Grounded in a series of contemporary case studies, this Handbook aims to contribute to the nascent debate about National Dialogue, bringing together insights and expertise from diverse regions. In doing so, it seeks to present systematic reflections and offer practical advice. The Handbook thus supports conflict stake-holders and practitioners (both local and international) to grapple with the challenges they face and to pursue the most appropriate design for their particular context. Moving beyond simplistic approaches, the Handbook also seeks to provide an overview of National Dialogue processes, drawing from the expertise and practices of scholars and practitioners. The purpose of the Handbook is twofold: (1) to offer an analytical framework of National Dialogues and (2) to serve as a practical tool for those engaged in the implementation of these processes. This Handbook thus offers a unique practice-oriented resource guide for comprehensively designing, implementing and supporting National Dialogues.
Today many inhabitants of rural communities in Myanmar live under threat of losing their lands in a battle for resources spurred by ethnic conflict, exploitative land laws, and powerful economic actors. The existence of a legal right to the land does not translate into that right being respected in practice, and people across the country are now working to protect their right to the land.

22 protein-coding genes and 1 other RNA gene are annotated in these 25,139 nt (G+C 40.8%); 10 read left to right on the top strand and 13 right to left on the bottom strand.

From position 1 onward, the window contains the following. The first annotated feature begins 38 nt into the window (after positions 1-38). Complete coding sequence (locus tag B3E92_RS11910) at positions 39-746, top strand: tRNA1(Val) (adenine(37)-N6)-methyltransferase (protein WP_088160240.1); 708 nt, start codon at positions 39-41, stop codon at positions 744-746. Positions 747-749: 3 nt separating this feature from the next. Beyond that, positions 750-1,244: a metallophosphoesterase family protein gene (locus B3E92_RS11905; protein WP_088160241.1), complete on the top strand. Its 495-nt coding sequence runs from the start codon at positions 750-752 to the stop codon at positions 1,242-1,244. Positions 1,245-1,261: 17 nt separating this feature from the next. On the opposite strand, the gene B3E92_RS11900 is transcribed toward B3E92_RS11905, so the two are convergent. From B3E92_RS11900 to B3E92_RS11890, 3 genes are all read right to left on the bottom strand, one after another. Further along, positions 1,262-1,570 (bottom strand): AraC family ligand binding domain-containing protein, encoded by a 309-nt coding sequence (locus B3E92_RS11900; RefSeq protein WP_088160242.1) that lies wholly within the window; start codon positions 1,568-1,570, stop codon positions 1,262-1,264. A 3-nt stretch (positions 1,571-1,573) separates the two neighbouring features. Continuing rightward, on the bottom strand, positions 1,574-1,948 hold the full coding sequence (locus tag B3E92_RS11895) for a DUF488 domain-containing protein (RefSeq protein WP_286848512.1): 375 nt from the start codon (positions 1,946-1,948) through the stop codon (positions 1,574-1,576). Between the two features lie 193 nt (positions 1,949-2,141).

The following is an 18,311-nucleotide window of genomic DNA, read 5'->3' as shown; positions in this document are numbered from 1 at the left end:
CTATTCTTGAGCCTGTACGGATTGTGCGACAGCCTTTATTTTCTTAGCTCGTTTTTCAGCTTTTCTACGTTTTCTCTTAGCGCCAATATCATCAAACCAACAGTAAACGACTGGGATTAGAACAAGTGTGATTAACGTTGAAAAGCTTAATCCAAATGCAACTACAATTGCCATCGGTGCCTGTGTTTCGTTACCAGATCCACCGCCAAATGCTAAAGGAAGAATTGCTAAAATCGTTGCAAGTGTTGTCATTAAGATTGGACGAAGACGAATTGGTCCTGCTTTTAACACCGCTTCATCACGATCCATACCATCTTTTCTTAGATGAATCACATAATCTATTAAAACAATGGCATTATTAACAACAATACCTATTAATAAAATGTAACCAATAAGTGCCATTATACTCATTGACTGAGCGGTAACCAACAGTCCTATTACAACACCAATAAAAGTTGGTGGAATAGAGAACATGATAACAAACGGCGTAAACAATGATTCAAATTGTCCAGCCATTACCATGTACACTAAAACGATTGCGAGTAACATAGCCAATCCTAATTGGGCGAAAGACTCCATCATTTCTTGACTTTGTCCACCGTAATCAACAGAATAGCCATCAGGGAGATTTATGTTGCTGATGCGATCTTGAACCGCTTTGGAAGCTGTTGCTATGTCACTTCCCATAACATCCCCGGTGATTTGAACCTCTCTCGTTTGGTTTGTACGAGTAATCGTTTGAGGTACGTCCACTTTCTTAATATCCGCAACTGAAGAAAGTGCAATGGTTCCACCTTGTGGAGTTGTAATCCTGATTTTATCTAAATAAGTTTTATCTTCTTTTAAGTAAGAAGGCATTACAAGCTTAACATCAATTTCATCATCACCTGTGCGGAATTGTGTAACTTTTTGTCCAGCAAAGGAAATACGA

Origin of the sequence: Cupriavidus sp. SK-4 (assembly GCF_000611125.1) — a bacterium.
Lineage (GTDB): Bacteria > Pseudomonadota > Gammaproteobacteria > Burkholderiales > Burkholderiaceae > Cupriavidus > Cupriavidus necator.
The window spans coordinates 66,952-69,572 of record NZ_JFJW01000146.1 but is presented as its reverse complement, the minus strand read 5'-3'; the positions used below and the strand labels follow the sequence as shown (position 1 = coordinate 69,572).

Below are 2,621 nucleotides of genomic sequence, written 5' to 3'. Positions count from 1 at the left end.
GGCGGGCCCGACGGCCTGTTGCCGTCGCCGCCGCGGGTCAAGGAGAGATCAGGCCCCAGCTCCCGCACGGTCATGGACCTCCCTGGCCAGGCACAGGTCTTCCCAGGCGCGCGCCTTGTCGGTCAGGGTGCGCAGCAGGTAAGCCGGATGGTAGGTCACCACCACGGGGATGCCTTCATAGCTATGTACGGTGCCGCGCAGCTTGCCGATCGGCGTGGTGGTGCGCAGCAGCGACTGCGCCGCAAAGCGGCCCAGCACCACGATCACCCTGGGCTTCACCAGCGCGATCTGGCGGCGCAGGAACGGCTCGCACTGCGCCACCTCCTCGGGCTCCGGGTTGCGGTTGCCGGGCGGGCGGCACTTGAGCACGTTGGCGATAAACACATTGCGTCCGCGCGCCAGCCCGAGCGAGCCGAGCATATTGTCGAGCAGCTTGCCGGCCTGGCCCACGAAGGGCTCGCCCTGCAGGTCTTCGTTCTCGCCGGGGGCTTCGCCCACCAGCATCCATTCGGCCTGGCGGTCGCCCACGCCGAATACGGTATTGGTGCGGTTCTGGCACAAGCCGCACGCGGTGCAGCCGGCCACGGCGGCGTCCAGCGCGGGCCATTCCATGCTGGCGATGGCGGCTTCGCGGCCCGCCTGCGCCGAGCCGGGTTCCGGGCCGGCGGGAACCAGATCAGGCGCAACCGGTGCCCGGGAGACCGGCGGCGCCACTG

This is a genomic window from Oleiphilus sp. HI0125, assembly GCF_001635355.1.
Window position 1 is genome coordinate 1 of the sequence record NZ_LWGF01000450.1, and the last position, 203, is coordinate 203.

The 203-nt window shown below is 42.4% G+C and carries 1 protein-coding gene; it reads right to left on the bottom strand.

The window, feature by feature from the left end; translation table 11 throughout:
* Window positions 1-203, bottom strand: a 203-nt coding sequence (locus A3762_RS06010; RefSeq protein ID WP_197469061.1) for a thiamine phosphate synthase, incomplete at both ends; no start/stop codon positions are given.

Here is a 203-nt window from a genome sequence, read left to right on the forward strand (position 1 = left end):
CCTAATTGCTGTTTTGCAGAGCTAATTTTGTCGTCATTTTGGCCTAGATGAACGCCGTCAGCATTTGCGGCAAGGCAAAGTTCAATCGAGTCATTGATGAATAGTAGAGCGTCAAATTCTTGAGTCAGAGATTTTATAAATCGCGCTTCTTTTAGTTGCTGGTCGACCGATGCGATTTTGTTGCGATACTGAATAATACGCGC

Eight men own the same wealth as the 3.6 billion people who make up the poorest half of humanity, according to Oxfam’s report “An Economy for the 99 Percent”. The report shows that as growth benefits the richest, the rest of society – especially the poorest – suffers.
The very design of our economies and the principles of our economics have taken us to this extreme, unsustainable and unjust point. Our economy must stop excessively rewarding those at the top and start working for all people. Accountable and visionary governments, businesses that work in the interests of workers and producers, a valued environment, women’s rights and a strong system of fair taxation, are central to this more human economy.